Currie was born in the town of Sutherland, Saskatchewan. The town was annexed in 1956 as a neighbourhood in the city of Saskatoon. Currie survived the war, passing away June 20 1986 at the age of 73 in Ottawa, Ontario.

1944: Major David Currie battles in Normandy, wins V.C. CBC.ca. Date accessed June 13, 2015.

Armstrong, Bart. Trained as an Auto Mechanic and Welder, goes off to war and proves Heroic. Reocmmended for DSO, but gets awarded the Victoria Cross. January 19, 2014. Canadian Medal of Honor. Date accessed June 13, 2015.

Boswell, Randy and Lynn McAuley. Province with a Heart: Celebrating 100 Years in Saskatchewan Saskatoon StarPhoenix and Regina Leader-Post. Edition illustrated. CanWest Books, 2005. ISBN 0973671904, 9780973671902. Digitized online by Google Books. Date accessed June 13, 2015.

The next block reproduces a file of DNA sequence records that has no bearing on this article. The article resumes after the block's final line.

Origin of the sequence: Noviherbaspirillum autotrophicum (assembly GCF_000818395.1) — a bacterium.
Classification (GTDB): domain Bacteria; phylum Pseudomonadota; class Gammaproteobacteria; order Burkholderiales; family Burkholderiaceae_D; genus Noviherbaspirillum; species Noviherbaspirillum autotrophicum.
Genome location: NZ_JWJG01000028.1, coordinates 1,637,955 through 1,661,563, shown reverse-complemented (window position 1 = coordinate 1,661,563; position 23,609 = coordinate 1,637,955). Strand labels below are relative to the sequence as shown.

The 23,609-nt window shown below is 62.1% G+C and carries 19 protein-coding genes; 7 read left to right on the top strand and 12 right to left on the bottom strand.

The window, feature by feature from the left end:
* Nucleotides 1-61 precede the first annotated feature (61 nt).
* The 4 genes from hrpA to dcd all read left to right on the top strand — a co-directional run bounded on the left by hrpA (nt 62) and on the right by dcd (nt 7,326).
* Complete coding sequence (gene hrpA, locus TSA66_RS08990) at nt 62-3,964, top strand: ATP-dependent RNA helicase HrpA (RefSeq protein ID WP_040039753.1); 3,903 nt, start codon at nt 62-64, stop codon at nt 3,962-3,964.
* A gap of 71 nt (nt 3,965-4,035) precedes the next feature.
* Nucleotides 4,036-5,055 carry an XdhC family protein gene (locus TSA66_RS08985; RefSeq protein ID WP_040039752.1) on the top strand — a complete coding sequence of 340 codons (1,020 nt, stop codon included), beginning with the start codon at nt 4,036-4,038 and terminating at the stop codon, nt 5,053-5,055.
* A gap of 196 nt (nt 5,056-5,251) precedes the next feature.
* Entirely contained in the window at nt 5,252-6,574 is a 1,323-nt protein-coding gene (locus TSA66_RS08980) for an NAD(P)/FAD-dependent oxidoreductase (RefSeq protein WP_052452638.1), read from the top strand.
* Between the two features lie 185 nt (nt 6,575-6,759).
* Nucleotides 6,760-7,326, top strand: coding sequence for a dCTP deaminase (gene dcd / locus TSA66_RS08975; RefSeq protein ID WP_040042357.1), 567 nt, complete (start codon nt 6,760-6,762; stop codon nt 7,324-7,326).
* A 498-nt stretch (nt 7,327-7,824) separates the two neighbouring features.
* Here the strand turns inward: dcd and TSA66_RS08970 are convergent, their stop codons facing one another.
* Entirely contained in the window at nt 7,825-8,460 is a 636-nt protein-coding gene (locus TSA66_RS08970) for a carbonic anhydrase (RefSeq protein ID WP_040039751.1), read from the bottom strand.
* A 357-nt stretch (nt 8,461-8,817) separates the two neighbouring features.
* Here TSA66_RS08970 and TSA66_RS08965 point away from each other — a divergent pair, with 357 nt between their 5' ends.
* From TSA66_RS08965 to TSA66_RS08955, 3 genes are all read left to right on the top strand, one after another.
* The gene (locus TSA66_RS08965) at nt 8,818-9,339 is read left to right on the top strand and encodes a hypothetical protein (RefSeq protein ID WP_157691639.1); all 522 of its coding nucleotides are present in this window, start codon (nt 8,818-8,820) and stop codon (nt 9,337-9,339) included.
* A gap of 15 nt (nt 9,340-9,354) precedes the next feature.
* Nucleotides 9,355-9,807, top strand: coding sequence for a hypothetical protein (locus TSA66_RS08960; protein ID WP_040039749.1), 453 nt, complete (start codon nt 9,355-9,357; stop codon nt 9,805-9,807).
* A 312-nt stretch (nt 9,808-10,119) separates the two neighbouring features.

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David Vivian Currie Wikipedia. June 11, 2015. Version ID 666496322 Date accessed June 13, 2015.

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[1] Scott, Lieut. Jack. Major Currie Given jolt when told of V.C. award. The Maple Leaf. November 28, 1944. Google news archive. Date accessed June 13, 2015.

[2] Victoria Cross – Second World War, 1939-1945. David Vivian Currie. National Defence and the Canadian Forces. 2009-04-14 Date accessed June 13, 2015.

David Vivian Currie Badass of the Week. Date accessed June 13, 2015.

Victoria Cross recipient and Second World War tough buy: Major David Vivian Currie December 2, 2014. Discover Blog. Library and Archives Canada Blog. Date accessed June 13, 2015.

[3] Whitaker, Shelagh and Dennis Whitaker. Normandy: The Real Story Edition unabridged. Random House Publishing Group, 2009. ISBN 0307538974, 9780307538970. Digitized online by Google Books. Date accessed June 13, 2015.

Sep 252013


V34087 John Thompson (age 24), a cook aboard HMCS Regina and the son of Robert Parker and Helena Thompson of Prince Albert was one of the seamen honoured on Sunday 22 September 2013 at an unveiling ceremony held on Navy Way in Regina in front of the HMCS Queen naval reserve unit.